In the AudioClip slot, drag in the sound effect you want to use. If you downloaded the soundpack, drag in fire1.mp3. Now, untick the Play on Awake checkbox. This makes sure that this sound doesn't play as soon as the gameObject awakes, which in our case is as soon as the game starts.

In the tutorial Prefab Instantiation and making them move, we created a class Shooter which was instantiating a new fireball every time Spacebar was hit, let's add sound when a new fireball is fired.

using System.Collections;
using System.Collections.Generic;
using UnityEngine;

public class Shooter : MonoBehaviour
{
    public GameObject fireball;
    private AudioSource source;
    
    void Start()
    {
        source = GetComponent<AudioSource>();
    }
    
    void Update() 
    {
        // When spacebar is hit
        if(Input.GetKeyDown(KeyCode.Space))
        {
            // instantiate the fireball object
            Instantiate(fireball,
                new Vector3(gameObject.transform.position.x, gameObject.transform.position.y, 0),
                new Quaternion(0, 0, 0, 0));
                
            // play the sound
            source.Play();
        }
    }

}

Besides the declaration of the AudioSource variable initially, the magic happens when we call, source.Play(). This line of code makes the referenced AudioSource play the AudioClip that's loaded into its slot. It has an overloaded(variant) method as well for playing the sound effect after a certain specified delay.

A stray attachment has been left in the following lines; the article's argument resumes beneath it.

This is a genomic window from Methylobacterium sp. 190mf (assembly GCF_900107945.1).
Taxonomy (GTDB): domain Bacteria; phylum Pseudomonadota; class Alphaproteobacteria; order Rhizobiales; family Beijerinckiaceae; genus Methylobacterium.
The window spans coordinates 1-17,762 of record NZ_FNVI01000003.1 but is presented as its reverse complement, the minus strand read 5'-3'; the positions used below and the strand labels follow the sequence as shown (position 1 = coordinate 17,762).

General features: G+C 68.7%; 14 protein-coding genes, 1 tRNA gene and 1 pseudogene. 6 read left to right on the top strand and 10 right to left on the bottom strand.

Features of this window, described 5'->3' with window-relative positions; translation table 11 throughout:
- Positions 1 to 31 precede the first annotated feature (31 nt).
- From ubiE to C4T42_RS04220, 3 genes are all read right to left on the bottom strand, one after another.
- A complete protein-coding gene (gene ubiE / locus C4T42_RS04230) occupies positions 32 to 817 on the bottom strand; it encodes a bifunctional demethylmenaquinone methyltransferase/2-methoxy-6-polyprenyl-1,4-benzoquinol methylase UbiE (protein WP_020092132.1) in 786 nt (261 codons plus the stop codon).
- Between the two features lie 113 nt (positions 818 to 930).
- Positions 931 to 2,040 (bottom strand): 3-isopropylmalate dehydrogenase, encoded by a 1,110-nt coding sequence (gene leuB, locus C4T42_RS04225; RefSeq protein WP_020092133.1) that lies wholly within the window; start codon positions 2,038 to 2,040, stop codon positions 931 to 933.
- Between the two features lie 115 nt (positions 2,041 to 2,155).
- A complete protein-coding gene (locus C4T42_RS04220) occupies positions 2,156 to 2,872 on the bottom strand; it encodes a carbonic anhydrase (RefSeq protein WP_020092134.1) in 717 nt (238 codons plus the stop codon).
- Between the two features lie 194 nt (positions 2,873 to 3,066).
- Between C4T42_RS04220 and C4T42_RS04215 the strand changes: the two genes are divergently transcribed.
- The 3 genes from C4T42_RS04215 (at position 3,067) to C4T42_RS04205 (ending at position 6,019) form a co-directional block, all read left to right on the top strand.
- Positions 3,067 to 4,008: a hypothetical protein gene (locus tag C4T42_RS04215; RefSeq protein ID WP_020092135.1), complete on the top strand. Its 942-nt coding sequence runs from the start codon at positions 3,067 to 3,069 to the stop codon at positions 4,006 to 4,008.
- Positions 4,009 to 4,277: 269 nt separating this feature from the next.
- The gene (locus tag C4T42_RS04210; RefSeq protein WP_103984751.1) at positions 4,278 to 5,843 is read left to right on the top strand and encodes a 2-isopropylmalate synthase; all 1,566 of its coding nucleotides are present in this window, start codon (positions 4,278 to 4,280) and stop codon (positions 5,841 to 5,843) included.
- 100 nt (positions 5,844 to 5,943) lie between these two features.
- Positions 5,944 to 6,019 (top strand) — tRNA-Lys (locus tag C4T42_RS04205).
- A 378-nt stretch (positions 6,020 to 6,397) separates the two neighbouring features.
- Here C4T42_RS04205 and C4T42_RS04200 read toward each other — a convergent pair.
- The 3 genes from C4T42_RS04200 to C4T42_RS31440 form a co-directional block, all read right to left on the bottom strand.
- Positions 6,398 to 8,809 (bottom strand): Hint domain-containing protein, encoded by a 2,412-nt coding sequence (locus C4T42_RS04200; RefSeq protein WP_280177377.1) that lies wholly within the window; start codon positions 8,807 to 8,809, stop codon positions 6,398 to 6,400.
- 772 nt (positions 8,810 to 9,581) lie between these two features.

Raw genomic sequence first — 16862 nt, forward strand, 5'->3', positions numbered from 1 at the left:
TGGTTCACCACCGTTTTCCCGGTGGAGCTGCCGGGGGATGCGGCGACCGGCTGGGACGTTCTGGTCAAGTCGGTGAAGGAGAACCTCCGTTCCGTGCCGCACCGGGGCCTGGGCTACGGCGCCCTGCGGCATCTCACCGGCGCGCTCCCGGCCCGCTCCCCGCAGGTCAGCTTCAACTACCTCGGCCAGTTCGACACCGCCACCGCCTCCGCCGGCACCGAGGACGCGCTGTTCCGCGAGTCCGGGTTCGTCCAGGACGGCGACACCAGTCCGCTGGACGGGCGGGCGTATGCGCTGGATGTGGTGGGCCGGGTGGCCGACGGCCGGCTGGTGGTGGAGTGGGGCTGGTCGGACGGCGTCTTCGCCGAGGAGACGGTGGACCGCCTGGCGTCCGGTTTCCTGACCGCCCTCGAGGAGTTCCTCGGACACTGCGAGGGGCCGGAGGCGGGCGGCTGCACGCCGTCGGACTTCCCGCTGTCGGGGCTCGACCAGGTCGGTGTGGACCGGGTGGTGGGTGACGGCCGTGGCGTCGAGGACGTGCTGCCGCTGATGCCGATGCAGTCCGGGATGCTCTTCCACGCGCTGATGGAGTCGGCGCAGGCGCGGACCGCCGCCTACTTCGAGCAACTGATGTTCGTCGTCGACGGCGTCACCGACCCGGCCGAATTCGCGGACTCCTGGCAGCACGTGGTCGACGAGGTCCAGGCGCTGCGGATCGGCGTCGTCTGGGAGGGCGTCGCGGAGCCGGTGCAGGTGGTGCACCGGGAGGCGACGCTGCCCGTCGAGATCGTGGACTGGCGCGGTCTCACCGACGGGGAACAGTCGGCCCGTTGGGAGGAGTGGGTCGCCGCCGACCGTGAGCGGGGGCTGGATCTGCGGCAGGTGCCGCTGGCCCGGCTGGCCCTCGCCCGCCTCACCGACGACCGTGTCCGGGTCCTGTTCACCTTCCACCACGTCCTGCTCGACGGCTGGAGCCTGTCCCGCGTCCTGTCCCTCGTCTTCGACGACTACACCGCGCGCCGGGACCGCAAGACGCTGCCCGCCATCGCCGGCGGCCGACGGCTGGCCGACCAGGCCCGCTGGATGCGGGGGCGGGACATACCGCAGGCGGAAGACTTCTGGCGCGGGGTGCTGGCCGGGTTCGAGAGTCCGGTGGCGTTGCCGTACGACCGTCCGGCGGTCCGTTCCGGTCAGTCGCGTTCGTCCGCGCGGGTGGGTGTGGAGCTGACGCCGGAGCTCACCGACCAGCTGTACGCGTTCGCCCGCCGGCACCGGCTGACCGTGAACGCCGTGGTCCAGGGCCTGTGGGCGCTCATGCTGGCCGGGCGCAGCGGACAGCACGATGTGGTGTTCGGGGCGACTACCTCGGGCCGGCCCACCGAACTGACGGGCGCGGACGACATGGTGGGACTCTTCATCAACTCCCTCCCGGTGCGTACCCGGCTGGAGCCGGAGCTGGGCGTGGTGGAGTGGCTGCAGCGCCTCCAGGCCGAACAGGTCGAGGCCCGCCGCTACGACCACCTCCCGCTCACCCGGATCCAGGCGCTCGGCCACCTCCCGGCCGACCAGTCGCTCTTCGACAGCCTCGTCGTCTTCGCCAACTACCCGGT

Now, save this script, and simply fill in the slot in the Player's AudioSource's AudioClip slot with your sound effect. (Use fire1.mp3 if you're using our soundpack, that you just downloaded.)

Similarly, for the target, we will update the script for class TargetBehaviour used in the tutorial Detecting Collisions and attach an Audio Source to it, then use the script:

public class TargetBehaviour : MonoBehaviour
{
    private AudioSource source;
    
    void Start()
    {
        source = GetComponent<AudioSource>();
    }
    
    void onCollisionEnter2D(Collision2D col) 
    {
        // When target is hit
        if(col.gameObject.tag == "Bullet")
        {
            Debug.Log("Target was Hit!");
            
            // calling AddScore method
            ScoreBehaviour.AddScore();
            
            // play sound
            source.Play();
            
            Destroy(col.gameObject);
            Destroy(gameObject);
        }
    }

}

And fill in the AudioClip slot with your sound effect when the target gets destroyed (dead3.mp3 if you are using our soundpack). Play the game, and you can hear the sound effects when the player shoots a fireball and when it hits a target!


Unity 3D: Adding Sound Effects Summary

All in all, you have to do the following things to add an audio clip to your game:

  1. Add an AudioSource component to your gameObject, like you add a RigidBody or BoxCollider component.
  2. In the script attached to the gameObject, initialise a variable of type AudioSource
  3. In the Start() method, use GetComponent to set the AudioSource component to the AudioSource variable.
  4. When you want the sound to play, call the Play() method.